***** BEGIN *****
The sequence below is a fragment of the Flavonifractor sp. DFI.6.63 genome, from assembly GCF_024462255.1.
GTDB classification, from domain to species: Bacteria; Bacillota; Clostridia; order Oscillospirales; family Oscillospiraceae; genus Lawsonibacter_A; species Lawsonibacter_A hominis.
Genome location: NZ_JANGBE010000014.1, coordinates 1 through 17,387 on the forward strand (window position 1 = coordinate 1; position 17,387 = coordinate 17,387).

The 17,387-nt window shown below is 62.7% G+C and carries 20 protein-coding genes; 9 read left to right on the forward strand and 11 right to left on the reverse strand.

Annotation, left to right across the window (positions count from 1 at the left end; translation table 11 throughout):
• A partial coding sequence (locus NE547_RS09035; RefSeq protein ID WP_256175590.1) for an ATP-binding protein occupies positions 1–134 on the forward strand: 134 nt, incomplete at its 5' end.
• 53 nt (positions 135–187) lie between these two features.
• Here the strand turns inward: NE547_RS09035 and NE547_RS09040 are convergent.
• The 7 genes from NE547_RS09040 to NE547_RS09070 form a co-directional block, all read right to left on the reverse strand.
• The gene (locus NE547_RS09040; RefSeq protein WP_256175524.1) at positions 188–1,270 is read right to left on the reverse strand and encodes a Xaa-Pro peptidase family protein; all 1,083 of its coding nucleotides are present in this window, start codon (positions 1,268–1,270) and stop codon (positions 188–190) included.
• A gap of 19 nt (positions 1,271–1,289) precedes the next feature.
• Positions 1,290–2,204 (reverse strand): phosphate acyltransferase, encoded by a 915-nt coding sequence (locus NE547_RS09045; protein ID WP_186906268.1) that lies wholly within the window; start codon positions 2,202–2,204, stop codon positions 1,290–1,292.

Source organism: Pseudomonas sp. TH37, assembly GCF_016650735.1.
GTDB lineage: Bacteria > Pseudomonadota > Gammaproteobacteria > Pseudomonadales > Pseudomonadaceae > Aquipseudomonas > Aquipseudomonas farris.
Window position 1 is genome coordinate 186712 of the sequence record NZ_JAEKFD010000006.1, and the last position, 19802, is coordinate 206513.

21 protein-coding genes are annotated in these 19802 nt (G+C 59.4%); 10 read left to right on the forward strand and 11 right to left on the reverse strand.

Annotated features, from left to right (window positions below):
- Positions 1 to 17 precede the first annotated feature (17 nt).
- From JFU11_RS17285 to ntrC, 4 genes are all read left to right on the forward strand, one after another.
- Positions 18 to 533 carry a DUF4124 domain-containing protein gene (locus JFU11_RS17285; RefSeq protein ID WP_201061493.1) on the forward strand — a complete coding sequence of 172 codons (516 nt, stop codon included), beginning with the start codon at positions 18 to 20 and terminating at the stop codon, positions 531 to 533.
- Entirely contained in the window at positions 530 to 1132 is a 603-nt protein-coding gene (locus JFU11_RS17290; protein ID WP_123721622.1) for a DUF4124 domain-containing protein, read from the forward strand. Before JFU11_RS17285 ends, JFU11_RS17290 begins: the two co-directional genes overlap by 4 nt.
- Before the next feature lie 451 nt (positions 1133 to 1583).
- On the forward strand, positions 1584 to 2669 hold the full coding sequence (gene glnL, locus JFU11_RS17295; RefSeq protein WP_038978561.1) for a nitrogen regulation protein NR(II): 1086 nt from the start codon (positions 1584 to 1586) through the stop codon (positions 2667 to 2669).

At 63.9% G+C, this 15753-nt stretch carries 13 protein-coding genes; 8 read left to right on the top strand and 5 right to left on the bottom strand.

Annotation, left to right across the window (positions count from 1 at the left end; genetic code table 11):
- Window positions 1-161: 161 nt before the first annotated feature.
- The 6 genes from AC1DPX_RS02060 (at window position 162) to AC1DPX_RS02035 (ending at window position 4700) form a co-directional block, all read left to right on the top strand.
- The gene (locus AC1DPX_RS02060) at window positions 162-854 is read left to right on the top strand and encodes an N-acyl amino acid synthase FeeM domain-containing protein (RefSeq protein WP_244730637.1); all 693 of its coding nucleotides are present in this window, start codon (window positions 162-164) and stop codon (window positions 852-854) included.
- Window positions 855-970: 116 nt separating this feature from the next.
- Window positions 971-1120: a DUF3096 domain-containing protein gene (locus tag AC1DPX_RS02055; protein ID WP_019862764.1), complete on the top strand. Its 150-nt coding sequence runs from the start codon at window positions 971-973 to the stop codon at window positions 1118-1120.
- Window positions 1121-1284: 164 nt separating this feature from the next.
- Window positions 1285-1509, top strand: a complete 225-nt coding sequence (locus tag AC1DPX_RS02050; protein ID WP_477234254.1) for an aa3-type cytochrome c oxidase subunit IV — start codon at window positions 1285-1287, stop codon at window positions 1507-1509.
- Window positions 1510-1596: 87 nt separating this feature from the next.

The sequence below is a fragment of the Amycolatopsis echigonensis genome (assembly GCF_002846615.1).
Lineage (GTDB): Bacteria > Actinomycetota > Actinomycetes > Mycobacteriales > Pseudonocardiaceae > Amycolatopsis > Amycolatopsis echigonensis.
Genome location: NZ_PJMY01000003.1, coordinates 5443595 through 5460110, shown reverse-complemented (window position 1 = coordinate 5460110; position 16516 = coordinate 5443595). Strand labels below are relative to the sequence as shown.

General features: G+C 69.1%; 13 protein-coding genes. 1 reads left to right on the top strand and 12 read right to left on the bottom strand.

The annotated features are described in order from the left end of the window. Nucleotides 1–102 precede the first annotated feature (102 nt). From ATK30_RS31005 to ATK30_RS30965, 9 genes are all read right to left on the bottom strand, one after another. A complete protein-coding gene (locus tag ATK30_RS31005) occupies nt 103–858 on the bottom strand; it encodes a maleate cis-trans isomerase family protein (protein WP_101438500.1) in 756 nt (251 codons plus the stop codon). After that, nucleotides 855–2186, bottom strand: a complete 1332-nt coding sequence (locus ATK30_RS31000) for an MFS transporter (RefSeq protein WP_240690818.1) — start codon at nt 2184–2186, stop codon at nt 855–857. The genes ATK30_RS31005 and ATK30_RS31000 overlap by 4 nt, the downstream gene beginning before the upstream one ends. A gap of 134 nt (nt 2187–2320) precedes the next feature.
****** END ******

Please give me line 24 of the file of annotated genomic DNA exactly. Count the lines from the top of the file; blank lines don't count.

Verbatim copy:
At 63.9% G+C, this 15753-nt stretch carries 13 protein-coding genes; 8 read left to right on the top strand and 5 right to left on the bottom strand.